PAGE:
Jupiter exerts the largest force on Earth.
In order to get a clear idea of this answer, it will be good for you to learn about some concepts like "The gravitational attraction (F)" between any two objects, which can be determined using Newton's Law of Gravitation:
F = G * m1*m2/r2 where G = 6.674*10-11 m3/kg-s2 is the gravitational constant, m1 and m2 and are the masses of the objects, and r is the distance between the objects (and that distance is squared in the equation).
The masses of the planets are readily found (e.g., from NASA's fact sheet), and the current distances of each planet from Earth can be found here. (Note that in NASA's fact sheet the distances are from Sun, not from Earth).
I suspect the quantity actually wanted here is the acceleration due to gravity from these other planets on an object on Earth. This is given by the above law and another of Newton's Law, F = m*a -> a = F/m.
That is, to find the gravitational acceleration of each of the planets at the surface of Earth, we divide the above gravitational forces (F) by the mass of Earth (neglecting the relatively small change in r due to being on the surface of Earth instead of at the center). In this case, the value for Earth can also be calculated, using a radius of Earth of 6350 km. This is included as the last row in the following table.
Note that the units in the far left column are adjusted to make the numbers reasonable - for example, distances are in 106 km, meaning millions of km, and acceleration at Earth's surface is in 10-10 m/s2, meaning the numbers (except Earth's) should be divided by 10,000,000,000.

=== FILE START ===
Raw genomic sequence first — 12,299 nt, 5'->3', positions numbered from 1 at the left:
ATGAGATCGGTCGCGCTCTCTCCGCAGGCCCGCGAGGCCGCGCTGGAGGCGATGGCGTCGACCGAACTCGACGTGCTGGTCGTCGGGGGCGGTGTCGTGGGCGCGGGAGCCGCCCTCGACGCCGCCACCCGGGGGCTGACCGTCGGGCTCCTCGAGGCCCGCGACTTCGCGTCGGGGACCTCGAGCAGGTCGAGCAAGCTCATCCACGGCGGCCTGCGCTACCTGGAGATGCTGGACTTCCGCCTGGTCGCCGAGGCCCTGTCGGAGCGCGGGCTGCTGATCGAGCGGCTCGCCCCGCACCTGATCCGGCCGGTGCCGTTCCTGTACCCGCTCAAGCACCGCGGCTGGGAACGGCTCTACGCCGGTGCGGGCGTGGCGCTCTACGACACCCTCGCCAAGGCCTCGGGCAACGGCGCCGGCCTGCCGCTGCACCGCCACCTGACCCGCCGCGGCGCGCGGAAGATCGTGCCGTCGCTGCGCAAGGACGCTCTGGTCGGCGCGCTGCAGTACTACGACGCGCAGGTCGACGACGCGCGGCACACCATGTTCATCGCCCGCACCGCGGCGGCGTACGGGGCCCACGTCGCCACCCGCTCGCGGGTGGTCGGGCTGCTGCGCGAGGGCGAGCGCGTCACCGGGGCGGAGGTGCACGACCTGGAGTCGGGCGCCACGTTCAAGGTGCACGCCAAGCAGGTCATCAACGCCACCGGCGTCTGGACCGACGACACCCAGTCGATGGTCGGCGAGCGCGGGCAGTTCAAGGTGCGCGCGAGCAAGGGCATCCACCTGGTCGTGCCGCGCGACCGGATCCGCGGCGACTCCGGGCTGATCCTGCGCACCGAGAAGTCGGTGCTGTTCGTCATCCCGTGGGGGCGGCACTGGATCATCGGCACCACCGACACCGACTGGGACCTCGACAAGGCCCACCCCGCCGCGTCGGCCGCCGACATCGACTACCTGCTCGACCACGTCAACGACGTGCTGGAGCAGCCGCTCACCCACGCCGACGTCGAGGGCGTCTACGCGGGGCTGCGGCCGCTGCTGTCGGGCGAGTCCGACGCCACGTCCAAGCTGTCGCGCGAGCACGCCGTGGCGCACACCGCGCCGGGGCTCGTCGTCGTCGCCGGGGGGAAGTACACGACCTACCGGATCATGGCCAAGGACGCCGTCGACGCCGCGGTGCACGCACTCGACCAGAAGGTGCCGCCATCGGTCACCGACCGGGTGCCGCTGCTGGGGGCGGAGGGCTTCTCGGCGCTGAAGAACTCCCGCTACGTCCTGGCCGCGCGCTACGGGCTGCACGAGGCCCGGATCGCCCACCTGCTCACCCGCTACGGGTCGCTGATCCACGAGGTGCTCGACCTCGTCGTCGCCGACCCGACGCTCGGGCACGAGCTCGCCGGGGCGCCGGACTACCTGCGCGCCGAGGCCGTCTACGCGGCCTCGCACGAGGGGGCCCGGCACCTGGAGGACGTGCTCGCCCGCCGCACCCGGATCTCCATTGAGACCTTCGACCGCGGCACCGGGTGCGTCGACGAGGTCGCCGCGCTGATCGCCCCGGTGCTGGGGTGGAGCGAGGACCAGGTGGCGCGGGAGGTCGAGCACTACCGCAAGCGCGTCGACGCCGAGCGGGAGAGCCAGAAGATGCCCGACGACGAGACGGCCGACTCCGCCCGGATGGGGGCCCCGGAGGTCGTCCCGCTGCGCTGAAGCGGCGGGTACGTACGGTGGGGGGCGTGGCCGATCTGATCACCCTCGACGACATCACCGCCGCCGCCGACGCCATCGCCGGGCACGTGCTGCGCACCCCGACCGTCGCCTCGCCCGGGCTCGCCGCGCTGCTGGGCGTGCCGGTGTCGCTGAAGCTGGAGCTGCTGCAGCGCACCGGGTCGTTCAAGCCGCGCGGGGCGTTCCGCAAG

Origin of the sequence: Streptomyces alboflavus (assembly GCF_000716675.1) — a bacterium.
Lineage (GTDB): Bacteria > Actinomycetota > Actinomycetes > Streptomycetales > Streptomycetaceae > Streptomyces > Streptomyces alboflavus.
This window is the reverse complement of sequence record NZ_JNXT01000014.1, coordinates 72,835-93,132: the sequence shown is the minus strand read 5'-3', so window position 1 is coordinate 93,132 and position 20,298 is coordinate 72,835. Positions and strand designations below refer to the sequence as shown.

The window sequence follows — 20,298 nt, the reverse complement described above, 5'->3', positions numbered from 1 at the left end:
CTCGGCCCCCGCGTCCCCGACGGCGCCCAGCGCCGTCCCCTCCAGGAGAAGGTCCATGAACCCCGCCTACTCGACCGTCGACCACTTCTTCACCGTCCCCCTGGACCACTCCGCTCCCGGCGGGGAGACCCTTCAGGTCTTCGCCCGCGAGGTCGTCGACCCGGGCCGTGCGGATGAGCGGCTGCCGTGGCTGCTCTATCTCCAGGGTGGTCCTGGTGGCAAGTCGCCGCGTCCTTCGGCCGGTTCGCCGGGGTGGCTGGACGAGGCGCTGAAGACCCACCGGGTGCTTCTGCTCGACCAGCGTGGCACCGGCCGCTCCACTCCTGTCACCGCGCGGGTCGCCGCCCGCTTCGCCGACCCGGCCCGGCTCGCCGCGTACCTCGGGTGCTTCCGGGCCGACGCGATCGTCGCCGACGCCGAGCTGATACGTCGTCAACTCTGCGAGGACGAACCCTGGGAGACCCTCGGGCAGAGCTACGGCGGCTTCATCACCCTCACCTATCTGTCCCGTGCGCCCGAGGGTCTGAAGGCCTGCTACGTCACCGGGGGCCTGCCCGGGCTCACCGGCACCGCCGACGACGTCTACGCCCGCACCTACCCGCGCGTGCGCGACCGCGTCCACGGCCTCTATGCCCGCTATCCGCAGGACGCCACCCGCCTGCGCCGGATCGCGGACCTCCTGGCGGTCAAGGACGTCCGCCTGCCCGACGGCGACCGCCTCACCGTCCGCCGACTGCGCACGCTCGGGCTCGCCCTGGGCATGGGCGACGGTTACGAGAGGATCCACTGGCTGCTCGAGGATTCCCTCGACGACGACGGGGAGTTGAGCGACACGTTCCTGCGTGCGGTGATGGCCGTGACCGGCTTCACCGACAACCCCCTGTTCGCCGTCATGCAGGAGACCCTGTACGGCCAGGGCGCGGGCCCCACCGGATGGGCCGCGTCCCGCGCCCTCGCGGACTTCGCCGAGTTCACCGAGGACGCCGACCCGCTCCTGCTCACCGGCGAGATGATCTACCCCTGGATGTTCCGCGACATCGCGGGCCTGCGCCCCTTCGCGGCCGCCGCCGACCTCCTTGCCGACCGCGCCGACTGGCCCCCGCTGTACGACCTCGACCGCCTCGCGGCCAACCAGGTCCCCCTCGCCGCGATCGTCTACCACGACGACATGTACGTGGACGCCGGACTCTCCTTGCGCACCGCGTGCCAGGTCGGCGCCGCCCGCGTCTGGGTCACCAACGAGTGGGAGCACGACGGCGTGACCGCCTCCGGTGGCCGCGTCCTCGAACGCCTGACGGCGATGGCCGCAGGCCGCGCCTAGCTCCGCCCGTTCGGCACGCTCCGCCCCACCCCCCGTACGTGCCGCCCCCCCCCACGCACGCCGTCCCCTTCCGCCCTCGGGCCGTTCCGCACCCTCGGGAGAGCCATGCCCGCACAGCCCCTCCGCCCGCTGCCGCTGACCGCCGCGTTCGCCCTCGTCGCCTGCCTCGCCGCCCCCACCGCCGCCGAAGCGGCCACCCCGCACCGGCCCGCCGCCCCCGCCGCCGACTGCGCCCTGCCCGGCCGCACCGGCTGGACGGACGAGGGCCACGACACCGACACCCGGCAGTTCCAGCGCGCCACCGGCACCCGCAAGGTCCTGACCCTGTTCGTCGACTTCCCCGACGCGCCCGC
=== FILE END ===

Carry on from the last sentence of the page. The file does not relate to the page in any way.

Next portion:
Bringing in the relevant data and entering it into the formulae described above (use m1 = mass of Earth)
|Mass (1024 kg)
|Distance (106 km) ||160.805
|Gravitational force F (1015 kg-m/s2)
|Accel. @ Earth surface (10-10 m/s2)
From this, one can see that Jupiter exerts the largest force on Earth. This is because Jupiter has such a large mass. Venus is not that much lower despite a much lower mass, because theEarth-Venus distance is far lower than the Earth-Jupiter distance. Similarly, the acceleration due to gravity of each of these planets on objects on the surface of Earth is largest for Jupiter. However, that acceleration (2048 * 10-10 m/s2) is ~50 million times lower than that of Earth.
See here on ScienceLine for a related question. The pages here and here are good reads to learn how the Moon and other planets affect your weight on Earth.